Further evidence that the problem exists comes from Verona, where the Chamber of Commerce and Avviso Pubblico (a network of local associations against organised crime) have recently sponsored a conference on “Mafias and the economy”, which saw the participation of magistrates, businesspeople, public administrators, members of law enforcement and a vast contingent of students.
“Pay the utmost attention to red-flag offences,” was the warning offered by State Attorney Angela Barbaglia: odd corporate bankruptcies, invoice fraud, tax evasion, bribery. Bruno Cherchi, the lead anti-mafia prosecutor for the Veneto region, noted that “the entire region is at risk of mafia infiltrations”. Indeed, as much was clear just this past February, when a major sting operation led to the arrest of 50 people including ‘ndrangheta and Camorra bosses (with ties to the infamous Casalesi clan), local administrators and businesspeople involved in construction, money laundering and other activities typically related to organised crime.
The answer? According to Verona’s new prefect, Donato Giovanni Cafagna, the answer is to “weaken the mafia by limiting its economic power”. Incidentally, Cafagna, who cut his teeth in the troubled Terra dei Fuochi area of Campania and then in Apulia, also worked in Milan during the delicate Expo years provides an excellent example of how prefecture injunctions to companies suspected of entertaining criminal relations can improve the odds of completing major public projects quickly and efficiently, while also ensuring transparency at all levels of public administration.
We must therefore look closely at what is happening in Milan in order to identify new criminal trends and understand how civil society reacts to them.
Which brings us back to Ms Caramazza’s book: “The mafia’s choice to penetrate the lawful business landscape by taking control of healthy companies represents one of the major risk factors for the preservation of a free market ruled by principles of fair competition.” The author goes on to add: “Their strategy is aggressive but silent and mimetic: lawful business becomes a target for criminal organisations up to the point where the line between legal and illicit – or even criminal – activities is no longer clear.”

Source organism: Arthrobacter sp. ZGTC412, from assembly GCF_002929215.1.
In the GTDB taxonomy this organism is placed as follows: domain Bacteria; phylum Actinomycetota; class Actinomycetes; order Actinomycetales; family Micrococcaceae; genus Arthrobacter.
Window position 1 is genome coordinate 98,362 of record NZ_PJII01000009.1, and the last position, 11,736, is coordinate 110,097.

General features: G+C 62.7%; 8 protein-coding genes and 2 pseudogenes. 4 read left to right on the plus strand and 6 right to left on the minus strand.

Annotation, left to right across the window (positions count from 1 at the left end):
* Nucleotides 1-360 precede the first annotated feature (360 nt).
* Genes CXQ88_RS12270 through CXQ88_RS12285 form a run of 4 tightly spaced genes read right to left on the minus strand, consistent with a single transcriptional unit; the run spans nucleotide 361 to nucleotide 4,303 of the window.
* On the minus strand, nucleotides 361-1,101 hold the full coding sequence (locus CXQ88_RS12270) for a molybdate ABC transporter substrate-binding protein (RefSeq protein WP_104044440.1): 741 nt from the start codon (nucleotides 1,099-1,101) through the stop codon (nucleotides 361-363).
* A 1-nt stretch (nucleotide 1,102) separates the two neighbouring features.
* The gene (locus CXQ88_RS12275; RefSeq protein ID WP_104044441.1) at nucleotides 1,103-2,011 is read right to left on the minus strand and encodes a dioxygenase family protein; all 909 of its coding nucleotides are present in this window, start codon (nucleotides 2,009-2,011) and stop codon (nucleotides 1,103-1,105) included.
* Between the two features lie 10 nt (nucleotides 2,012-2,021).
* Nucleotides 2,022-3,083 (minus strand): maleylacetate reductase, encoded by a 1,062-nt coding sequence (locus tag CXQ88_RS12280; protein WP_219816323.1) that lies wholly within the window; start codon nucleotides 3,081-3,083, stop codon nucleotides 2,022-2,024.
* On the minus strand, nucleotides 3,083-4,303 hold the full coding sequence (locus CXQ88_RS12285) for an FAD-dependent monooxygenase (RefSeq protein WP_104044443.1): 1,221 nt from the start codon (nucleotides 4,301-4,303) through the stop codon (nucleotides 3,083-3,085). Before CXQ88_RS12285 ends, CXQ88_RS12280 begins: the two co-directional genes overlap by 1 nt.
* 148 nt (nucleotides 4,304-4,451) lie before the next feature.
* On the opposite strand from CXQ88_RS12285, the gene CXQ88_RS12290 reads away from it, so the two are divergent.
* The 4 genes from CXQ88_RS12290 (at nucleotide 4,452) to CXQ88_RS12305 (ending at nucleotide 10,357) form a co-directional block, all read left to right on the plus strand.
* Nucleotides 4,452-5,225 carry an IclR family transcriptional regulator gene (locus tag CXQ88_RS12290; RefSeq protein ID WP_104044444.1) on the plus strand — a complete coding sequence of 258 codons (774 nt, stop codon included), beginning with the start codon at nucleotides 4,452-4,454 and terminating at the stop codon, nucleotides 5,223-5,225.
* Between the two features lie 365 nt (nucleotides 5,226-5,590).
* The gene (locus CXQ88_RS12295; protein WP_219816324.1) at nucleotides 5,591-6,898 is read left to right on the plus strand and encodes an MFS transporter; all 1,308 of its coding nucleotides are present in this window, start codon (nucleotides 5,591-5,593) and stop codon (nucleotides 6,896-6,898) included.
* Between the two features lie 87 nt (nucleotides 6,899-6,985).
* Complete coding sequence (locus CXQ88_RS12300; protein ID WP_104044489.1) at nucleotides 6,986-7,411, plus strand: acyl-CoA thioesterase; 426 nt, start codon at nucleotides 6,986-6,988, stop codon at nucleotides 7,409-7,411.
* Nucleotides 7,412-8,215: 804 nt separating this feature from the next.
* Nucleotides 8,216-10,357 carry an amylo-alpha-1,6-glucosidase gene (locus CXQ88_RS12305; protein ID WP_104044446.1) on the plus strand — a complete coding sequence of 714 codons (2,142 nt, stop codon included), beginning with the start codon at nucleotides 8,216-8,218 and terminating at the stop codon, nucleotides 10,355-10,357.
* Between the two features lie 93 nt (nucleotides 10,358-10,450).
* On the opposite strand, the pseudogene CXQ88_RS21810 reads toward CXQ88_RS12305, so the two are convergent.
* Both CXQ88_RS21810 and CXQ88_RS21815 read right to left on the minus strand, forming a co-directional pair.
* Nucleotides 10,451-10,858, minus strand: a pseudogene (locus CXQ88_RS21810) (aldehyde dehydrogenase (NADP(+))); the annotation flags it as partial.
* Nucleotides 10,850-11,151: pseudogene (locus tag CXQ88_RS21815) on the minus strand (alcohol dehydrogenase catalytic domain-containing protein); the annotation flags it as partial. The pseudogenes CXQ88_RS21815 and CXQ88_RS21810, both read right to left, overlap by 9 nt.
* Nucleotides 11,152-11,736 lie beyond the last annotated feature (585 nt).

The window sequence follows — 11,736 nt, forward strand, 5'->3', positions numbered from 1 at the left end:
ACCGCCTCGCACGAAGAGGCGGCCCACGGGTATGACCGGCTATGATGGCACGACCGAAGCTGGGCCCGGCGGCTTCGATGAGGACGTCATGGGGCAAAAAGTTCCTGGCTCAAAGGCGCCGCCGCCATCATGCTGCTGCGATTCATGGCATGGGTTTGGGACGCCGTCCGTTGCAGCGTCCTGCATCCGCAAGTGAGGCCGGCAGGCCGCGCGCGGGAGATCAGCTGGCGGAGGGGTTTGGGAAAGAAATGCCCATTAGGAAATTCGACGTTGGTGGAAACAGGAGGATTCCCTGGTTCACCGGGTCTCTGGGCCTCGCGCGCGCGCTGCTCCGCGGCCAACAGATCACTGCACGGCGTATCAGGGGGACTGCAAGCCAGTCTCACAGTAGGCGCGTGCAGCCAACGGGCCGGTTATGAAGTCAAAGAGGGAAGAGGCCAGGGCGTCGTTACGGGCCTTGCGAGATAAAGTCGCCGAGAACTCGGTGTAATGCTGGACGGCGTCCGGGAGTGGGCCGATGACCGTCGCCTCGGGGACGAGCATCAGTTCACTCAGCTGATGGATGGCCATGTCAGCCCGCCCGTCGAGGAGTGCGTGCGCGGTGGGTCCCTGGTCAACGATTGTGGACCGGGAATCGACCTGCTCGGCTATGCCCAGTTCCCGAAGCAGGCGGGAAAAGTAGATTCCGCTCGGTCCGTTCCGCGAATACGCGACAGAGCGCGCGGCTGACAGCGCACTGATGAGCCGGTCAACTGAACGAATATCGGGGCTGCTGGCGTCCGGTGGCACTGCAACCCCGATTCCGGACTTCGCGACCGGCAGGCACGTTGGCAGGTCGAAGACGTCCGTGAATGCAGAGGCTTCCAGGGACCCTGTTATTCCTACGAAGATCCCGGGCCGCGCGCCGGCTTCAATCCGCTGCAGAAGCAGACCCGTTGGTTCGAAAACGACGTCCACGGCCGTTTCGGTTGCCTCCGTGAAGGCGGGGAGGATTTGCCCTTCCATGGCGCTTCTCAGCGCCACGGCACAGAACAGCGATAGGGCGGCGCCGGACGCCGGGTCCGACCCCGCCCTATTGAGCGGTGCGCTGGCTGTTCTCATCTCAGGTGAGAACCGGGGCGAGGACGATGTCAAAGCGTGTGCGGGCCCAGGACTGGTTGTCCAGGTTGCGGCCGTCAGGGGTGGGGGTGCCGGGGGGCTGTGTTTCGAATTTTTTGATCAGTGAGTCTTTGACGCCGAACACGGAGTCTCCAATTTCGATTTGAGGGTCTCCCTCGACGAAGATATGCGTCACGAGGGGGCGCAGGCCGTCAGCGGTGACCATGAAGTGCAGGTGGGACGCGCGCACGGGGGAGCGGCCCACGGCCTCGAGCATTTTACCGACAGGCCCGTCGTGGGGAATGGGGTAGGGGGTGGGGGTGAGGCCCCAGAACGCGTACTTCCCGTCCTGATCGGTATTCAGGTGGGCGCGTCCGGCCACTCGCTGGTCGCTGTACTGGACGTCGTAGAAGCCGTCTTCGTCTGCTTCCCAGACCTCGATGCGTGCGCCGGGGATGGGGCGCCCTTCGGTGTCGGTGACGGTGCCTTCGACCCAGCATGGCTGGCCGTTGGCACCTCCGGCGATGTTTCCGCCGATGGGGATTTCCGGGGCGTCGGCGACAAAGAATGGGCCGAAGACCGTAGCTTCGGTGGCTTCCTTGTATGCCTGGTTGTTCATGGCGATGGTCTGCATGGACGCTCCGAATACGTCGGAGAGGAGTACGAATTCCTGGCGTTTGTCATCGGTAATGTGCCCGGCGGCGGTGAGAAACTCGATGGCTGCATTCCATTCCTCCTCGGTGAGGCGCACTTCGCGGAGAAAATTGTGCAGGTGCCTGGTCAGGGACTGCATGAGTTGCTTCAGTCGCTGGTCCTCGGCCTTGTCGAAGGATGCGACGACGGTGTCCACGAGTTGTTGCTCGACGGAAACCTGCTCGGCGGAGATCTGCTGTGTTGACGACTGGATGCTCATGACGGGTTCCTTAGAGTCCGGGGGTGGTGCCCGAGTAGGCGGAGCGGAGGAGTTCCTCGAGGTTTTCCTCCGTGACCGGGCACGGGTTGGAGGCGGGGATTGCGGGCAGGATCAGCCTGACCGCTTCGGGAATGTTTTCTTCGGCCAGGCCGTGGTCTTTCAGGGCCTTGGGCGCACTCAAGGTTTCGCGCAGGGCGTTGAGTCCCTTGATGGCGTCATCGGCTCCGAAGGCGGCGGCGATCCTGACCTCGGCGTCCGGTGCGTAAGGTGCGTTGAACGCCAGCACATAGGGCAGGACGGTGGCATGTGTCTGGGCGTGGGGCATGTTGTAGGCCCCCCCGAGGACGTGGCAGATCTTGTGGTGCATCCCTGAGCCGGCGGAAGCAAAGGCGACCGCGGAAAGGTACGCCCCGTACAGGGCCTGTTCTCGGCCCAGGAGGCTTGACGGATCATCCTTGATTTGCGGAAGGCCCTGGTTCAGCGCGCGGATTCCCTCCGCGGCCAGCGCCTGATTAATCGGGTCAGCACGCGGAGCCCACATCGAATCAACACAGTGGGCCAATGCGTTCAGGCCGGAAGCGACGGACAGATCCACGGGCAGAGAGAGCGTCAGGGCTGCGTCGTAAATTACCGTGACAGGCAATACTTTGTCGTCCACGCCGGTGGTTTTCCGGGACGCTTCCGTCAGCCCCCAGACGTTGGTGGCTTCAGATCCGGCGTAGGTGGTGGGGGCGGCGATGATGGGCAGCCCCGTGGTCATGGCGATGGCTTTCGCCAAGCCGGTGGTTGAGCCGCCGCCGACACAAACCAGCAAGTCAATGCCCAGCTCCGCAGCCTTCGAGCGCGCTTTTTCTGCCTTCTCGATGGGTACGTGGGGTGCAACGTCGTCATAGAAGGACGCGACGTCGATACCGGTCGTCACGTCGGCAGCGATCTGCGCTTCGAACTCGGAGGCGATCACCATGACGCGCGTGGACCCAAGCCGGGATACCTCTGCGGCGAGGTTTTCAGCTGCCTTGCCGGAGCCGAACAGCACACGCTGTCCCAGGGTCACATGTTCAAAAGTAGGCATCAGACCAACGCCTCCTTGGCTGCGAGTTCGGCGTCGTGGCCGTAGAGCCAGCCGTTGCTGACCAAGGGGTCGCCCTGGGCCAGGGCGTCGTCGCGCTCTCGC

The awareness of this phenomenon is exactly what prompted Assolombarda ten years ago to focus on safeguarding and promoting legality as a key element to keep Milan and its businesses competitive, considering mafias (starting from the ‘ndrangheta, which is currently the most prominent and powerful) as a dangerously subversive presence. Subversive for the market, for economic sustainability, and for business and labour relations in countless areas of society and of the economy, including construction, public contracts and procurement, healthcare, commerce, transportation, waste management and a variety of financial services. Assolombarda has championed a staunch anti-mafia effort founded on researching the phenomenon, on strong relations with the Judiciary organs (investigative and repressive action is crucial, even though it isn’t enough on its own) and on constant awareness-raising and communication activity aimed at the leaders of member companies. The key message is to understand that the mafia isn’t a service agency you can contact to solve a problem, obtain a loan, collect a debt, win a public contract, best a competitor or resolve a labour dispute. A relationship with the mafia is “for ever”. So, once a company is “contaminated”, it is bound to sink permanently into the murky waters of illegality.
Message received. “Hidden partners” are still lurking in the shadows – a constant temptation – but so far, they aren’t winning.